1 Sep 2009

India Art Summit

(By Nalini S Malaviya)

Last week, I was in New Delhi to attend the second edition of the India Art Summit 2009 being held at Pragati Maidan. The VIP and media preview organised on the 19th, from 3:00 PM in the afternoon saw the who’s who from the art community get together for this much awaited event. A Sculpture Park created right at the entrance greeted visitors with its large scale sculptural installations by artists such as Navjot Altaf, G. R. Iranna, Vibha Galhotra and Ravinder Reddy
Ravinder Reddy, Image source Authoramongst others. Beginning from the foyer, installations by some of the best known names in the art business were placed strategically at various locations throughout the exhibit area. These were specially created for the summit as part of the Purple Wall Project curated by Gayatri Sinha. Installations by Subodh Gupta, Nataraj Sharma, Riyas Komu, Manjunath Kamath, T. V. Santosh and Subba Ghosh were some of the exhibits that were on display.

Subodh Gupta, Image source Author
Out of the 54 galleries participating in this year’s fair, 17 were from abroad. Lisson Gallery, London, Arario Gallery, China, Beck & Eggeling, Germany, Galerie Christian Hosp, Germany were some of the major overseas galleries. Incidentally, galleries Sumukha and Ske were the only two from Bangalore who participated in the fair. The highlight of the exhibits had to be the sculptural forms and paintings by the Mumbai born artist Anish Kapoor, who is based in London, and whose works were brought to India by Lisson Gallery. In fact, this is the very first time that his works have ever been showcased in the country of his birth.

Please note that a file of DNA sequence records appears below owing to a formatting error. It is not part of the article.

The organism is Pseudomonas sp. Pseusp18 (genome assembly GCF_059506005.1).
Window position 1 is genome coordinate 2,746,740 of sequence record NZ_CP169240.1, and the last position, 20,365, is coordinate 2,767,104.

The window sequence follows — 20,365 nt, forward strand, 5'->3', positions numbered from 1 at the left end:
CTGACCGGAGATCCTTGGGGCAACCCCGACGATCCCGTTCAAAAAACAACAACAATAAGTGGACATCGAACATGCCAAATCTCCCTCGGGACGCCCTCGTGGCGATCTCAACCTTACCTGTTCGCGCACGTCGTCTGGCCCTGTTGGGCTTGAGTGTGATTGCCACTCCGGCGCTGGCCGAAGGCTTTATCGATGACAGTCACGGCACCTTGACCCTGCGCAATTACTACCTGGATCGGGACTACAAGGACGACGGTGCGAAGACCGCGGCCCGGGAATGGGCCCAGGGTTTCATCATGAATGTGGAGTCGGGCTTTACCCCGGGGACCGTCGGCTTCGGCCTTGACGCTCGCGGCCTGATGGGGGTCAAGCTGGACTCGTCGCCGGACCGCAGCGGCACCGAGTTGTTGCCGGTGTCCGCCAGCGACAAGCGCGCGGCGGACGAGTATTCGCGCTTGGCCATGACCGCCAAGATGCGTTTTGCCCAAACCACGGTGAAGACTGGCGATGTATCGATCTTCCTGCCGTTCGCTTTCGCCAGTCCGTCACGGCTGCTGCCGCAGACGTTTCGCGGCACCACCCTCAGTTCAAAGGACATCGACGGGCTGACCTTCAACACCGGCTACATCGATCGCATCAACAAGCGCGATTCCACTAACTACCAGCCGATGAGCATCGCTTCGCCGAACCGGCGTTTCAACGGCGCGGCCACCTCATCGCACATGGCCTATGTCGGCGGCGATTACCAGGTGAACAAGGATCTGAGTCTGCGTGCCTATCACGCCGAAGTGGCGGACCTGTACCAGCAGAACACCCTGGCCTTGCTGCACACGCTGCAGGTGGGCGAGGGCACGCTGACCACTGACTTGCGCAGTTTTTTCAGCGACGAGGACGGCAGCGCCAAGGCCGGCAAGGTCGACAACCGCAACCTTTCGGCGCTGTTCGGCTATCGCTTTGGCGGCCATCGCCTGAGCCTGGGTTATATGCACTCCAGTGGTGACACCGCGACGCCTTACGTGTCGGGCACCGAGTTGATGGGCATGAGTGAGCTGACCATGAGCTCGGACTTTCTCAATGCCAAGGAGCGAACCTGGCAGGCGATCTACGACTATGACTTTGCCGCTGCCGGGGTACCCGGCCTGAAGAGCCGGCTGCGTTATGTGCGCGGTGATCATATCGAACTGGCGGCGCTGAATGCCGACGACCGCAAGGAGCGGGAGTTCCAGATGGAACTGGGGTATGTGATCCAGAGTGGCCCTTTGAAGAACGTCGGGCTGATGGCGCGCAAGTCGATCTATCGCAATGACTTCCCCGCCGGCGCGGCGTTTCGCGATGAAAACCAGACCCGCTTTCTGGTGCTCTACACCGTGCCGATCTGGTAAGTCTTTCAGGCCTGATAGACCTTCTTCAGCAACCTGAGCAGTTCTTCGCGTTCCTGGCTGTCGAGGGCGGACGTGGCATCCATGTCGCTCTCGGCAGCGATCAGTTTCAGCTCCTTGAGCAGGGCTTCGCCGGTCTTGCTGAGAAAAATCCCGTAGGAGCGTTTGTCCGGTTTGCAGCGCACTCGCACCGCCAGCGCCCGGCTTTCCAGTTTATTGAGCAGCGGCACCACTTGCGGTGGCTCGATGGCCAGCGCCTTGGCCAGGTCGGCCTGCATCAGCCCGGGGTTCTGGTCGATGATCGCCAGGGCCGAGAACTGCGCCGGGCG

Thukral & Tagra, Image source Author
There was so much art all around that it would be impossible to go into details of all the exhibits, but to give an idea, the variety ranged from Souza and Raza at the Delhi Art Gallery stall, drawings and etchings by Picasso at Beck & Eggeling, a large triptych by Jitish Kallat at Arario and Thukral & Tagra at Nature Morte. Apart from these names there were numerous other artists who shared space in the gallery stalls. Unfortunately, some of the larger works were displayed in such a way that there was no viewing space in front of it, which was such a pity!
There was also a video lounge and a Speaker’s Forum that included eminent personalities from the field of art, both from India and abroad.

The four day modern and contemporary art fair provided an excellent opportunity to view art by some of the best known artists from India, as well as emerging artists - all under one roof. Compared to last year, the fair this time was not only bigger in terms of scale, but the quality was also better in terms of the galleries participating in it, and the artists that were represented. Obviously, not all the exhibits can be categorized as exceptional art, but overall it was quite good and definitely an event worth visiting.
(Published in Bangalore Mirror)
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